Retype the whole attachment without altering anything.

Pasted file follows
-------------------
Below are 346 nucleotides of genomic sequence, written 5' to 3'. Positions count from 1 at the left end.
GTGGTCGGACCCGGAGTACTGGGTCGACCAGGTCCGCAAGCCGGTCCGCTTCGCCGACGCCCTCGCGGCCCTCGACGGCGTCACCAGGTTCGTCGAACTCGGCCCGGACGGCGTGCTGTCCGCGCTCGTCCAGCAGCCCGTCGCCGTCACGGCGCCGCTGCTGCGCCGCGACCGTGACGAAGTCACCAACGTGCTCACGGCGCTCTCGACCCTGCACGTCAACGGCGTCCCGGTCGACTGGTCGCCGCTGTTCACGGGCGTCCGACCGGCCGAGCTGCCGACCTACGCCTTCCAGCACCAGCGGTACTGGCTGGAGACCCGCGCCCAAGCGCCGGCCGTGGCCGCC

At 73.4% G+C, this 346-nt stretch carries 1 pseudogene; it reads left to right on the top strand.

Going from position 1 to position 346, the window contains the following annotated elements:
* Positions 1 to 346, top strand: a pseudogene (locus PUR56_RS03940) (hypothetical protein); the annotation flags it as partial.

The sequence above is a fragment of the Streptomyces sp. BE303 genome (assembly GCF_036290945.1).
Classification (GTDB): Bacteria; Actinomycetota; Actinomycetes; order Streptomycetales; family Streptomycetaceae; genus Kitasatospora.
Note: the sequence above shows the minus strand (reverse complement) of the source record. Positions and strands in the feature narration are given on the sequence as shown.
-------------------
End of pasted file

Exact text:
Below are 346 nucleotides of genomic sequence, written 5' to 3'. Positions count from 1 at the left end.
GTGGTCGGACCCGGAGTACTGGGTCGACCAGGTCCGCAAGCCGGTCCGCTTCGCCGACGCCCTCGCGGCCCTCGACGGCGTCACCAGGTTCGTCGAACTCGGCCCGGACGGCGTGCTGTCCGCGCTCGTCCAGCAGCCCGTCGCCGTCACGGCGCCGCTGCTGCGCCGCGACCGTGACGAAGTCACCAACGTGCTCACGGCGCTCTCGACCCTGCACGTCAACGGCGTCCCGGTCGACTGGTCGCCGCTGTTCACGGGCGTCCGACCGGCCGAGCTGCCGACCTACGCCTTCCAGCACCAGCGGTACTGGCTGGAGACCCGCGCCCAAGCGCCGGCCGTGGCCGCC

At 73.4% G+C, this 346-nt stretch carries 1 pseudogene; it reads left to right on the top strand.

Going from position 1 to position 346, the window contains the following annotated elements:
* Positions 1 to 346, top strand: a pseudogene (locus PUR56_RS03940) (hypothetical protein); the annotation flags it as partial.

The sequence above is a fragment of the Streptomyces sp. BE303 genome (assembly GCF_036290945.1).
Classification (GTDB): Bacteria; Actinomycetota; Actinomycetes; order Streptomycetales; family Streptomycetaceae; genus Kitasatospora.
Note: the sequence above shows the minus strand (reverse complement) of the source record. Positions and strands in the feature narration are given on the sequence as shown.